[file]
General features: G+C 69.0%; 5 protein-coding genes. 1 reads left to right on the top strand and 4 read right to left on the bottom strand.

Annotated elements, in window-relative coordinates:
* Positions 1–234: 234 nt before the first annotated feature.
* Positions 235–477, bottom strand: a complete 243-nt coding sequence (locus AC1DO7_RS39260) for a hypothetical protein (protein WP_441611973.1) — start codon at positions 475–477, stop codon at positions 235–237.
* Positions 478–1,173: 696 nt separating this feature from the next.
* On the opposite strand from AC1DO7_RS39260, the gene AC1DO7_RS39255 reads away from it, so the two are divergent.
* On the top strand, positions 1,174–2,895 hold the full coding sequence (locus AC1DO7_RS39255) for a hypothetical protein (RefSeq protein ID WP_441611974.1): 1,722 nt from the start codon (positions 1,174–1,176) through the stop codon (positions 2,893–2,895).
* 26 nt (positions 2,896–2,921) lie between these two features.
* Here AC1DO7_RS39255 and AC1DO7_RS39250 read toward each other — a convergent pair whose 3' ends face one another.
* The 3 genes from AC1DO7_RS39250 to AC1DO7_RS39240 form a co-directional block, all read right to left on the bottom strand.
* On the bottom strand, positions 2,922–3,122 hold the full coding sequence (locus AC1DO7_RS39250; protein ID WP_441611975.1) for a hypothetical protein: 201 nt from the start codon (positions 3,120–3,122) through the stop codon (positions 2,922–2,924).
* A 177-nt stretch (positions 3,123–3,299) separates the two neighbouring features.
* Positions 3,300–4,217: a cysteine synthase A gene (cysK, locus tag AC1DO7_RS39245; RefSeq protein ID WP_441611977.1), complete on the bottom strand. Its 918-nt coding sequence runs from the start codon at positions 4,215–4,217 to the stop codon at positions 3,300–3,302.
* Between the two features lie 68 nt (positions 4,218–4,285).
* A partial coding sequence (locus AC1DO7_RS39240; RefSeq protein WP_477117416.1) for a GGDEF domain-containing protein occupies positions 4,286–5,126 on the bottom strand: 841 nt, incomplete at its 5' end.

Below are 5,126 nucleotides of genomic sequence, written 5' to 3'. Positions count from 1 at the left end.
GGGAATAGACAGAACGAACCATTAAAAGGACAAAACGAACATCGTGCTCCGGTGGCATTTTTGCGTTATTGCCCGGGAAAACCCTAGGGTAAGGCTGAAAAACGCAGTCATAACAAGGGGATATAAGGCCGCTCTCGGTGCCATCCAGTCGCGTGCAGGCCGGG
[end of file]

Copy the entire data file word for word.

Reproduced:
General features: G+C 69.0%; 5 protein-coding genes. 1 reads left to right on the top strand and 4 read right to left on the bottom strand.

Annotated elements, in window-relative coordinates:
* Positions 1–234: 234 nt before the first annotated feature.
* Positions 235–477, bottom strand: a complete 243-nt coding sequence (locus AC1DO7_RS39260) for a hypothetical protein (protein WP_441611973.1) — start codon at positions 475–477, stop codon at positions 235–237.
* Positions 478–1,173: 696 nt separating this feature from the next.
* On the opposite strand from AC1DO7_RS39260, the gene AC1DO7_RS39255 reads away from it, so the two are divergent.
* On the top strand, positions 1,174–2,895 hold the full coding sequence (locus AC1DO7_RS39255) for a hypothetical protein (RefSeq protein ID WP_441611974.1): 1,722 nt from the start codon (positions 1,174–1,176) through the stop codon (positions 2,893–2,895).
* 26 nt (positions 2,896–2,921) lie between these two features.
* Here AC1DO7_RS39255 and AC1DO7_RS39250 read toward each other — a convergent pair whose 3' ends face one another.
* The 3 genes from AC1DO7_RS39250 to AC1DO7_RS39240 form a co-directional block, all read right to left on the bottom strand.
* On the bottom strand, positions 2,922–3,122 hold the full coding sequence (locus AC1DO7_RS39250; protein ID WP_441611975.1) for a hypothetical protein: 201 nt from the start codon (positions 3,120–3,122) through the stop codon (positions 2,922–2,924).
* A 177-nt stretch (positions 3,123–3,299) separates the two neighbouring features.
* Positions 3,300–4,217: a cysteine synthase A gene (cysK, locus tag AC1DO7_RS39245; RefSeq protein ID WP_441611977.1), complete on the bottom strand. Its 918-nt coding sequence runs from the start codon at positions 4,215–4,217 to the stop codon at positions 3,300–3,302.
* Between the two features lie 68 nt (positions 4,218–4,285).
* A partial coding sequence (locus AC1DO7_RS39240; RefSeq protein WP_477117416.1) for a GGDEF domain-containing protein occupies positions 4,286–5,126 on the bottom strand: 841 nt, incomplete at its 5' end.

Below are 5,126 nucleotides of genomic sequence, written 5' to 3'. Positions count from 1 at the left end.
GGGAATAGACAGAACGAACCATTAAAAGGACAAAACGAACATCGTGCTCCGGTGGCATTTTTGCGTTATTGCCCGGGAAAACCCTAGGGTAAGGCTGAAAAACGCAGTCATAACAAGGGGATATAAGGCCGCTCTCGGTGCCATCCAGTCGCGTGCAGGCCGGG